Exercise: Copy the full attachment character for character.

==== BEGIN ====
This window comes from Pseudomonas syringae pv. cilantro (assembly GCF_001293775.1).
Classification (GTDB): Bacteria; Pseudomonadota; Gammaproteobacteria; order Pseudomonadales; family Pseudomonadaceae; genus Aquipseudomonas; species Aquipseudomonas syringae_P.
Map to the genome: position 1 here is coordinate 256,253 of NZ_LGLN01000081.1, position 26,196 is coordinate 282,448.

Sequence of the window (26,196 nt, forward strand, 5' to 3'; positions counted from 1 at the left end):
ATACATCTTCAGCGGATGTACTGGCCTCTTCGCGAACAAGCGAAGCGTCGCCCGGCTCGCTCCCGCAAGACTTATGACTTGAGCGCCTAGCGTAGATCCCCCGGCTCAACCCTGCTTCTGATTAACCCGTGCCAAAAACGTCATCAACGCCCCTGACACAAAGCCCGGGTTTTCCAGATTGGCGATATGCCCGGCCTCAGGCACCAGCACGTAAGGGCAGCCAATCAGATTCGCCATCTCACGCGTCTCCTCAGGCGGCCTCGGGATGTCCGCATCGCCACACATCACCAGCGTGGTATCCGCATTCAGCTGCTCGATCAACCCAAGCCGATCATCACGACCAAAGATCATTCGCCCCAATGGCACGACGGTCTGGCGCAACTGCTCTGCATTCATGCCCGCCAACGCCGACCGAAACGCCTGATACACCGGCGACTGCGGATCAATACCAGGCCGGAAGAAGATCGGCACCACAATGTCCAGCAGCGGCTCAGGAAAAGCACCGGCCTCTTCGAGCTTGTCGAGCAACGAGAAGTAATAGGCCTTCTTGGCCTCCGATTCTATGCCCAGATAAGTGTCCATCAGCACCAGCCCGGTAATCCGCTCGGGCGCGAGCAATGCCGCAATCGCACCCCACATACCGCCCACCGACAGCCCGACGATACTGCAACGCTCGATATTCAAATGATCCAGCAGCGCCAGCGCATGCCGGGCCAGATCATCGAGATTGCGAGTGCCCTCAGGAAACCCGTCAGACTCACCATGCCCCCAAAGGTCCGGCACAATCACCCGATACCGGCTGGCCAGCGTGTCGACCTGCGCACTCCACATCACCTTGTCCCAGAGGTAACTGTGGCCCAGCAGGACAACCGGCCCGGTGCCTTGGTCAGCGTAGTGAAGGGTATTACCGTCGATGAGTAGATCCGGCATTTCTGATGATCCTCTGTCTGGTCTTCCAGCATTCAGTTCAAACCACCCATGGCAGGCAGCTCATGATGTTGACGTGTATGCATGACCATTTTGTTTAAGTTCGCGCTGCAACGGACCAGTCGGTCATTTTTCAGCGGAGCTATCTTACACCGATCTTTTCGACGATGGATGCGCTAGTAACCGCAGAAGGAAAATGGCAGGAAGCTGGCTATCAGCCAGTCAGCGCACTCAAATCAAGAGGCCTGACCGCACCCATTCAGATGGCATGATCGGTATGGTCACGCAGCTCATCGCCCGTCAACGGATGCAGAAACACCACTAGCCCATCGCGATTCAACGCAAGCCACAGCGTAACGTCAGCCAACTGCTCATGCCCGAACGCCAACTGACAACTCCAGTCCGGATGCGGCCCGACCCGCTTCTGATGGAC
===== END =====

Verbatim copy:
This window comes from Pseudomonas syringae pv. cilantro (assembly GCF_001293775.1).
Classification (GTDB): Bacteria; Pseudomonadota; Gammaproteobacteria; order Pseudomonadales; family Pseudomonadaceae; genus Aquipseudomonas; species Aquipseudomonas syringae_P.
Map to the genome: position 1 here is coordinate 256,253 of NZ_LGLN01000081.1, position 26,196 is coordinate 282,448.

Sequence of the window (26,196 nt, forward strand, 5' to 3'; positions counted from 1 at the left end):
ATACATCTTCAGCGGATGTACTGGCCTCTTCGCGAACAAGCGAAGCGTCGCCCGGCTCGCTCCCGCAAGACTTATGACTTGAGCGCCTAGCGTAGATCCCCCGGCTCAACCCTGCTTCTGATTAACCCGTGCCAAAAACGTCATCAACGCCCCTGACACAAAGCCCGGGTTTTCCAGATTGGCGATATGCCCGGCCTCAGGCACCAGCACGTAAGGGCAGCCAATCAGATTCGCCATCTCACGCGTCTCCTCAGGCGGCCTCGGGATGTCCGCATCGCCACACATCACCAGCGTGGTATCCGCATTCAGCTGCTCGATCAACCCAAGCCGATCATCACGACCAAAGATCATTCGCCCCAATGGCACGACGGTCTGGCGCAACTGCTCTGCATTCATGCCCGCCAACGCCGACCGAAACGCCTGATACACCGGCGACTGCGGATCAATACCAGGCCGGAAGAAGATCGGCACCACAATGTCCAGCAGCGGCTCAGGAAAAGCACCGGCCTCTTCGAGCTTGTCGAGCAACGAGAAGTAATAGGCCTTCTTGGCCTCCGATTCTATGCCCAGATAAGTGTCCATCAGCACCAGCCCGGTAATCCGCTCGGGCGCGAGCAATGCCGCAATCGCACCCCACATACCGCCCACCGACAGCCCGACGATACTGCAACGCTCGATATTCAAATGATCCAGCAGCGCCAGCGCATGCCGGGCCAGATCATCGAGATTGCGAGTGCCCTCAGGAAACCCGTCAGACTCACCATGCCCCCAAAGGTCCGGCACAATCACCCGATACCGGCTGGCCAGCGTGTCGACCTGCGCACTCCACATCACCTTGTCCCAGAGGTAACTGTGGCCCAGCAGGACAACCGGCCCGGTGCCTTGGTCAGCGTAGTGAAGGGTATTACCGTCGATGAGTAGATCCGGCATTTCTGATGATCCTCTGTCTGGTCTTCCAGCATTCAGTTCAAACCACCCATGGCAGGCAGCTCATGATGTTGACGTGTATGCATGACCATTTTGTTTAAGTTCGCGCTGCAACGGACCAGTCGGTCATTTTTCAGCGGAGCTATCTTACACCGATCTTTTCGACGATGGATGCGCTAGTAACCGCAGAAGGAAAATGGCAGGAAGCTGGCTATCAGCCAGTCAGCGCACTCAAATCAAGAGGCCTGACCGCACCCATTCAGATGGCATGATCGGTATGGTCACGCAGCTCATCGCCCGTCAACGGATGCAGAAACACCACTAGCCCATCGCGATTCAACGCAAGCCACAGCGTAACGTCAGCCAACTGCTCATGCCCGAACGCCAACTGACAACTCCAGTCCGGATGCGGCCCGACCCGCTTCTGATGGAC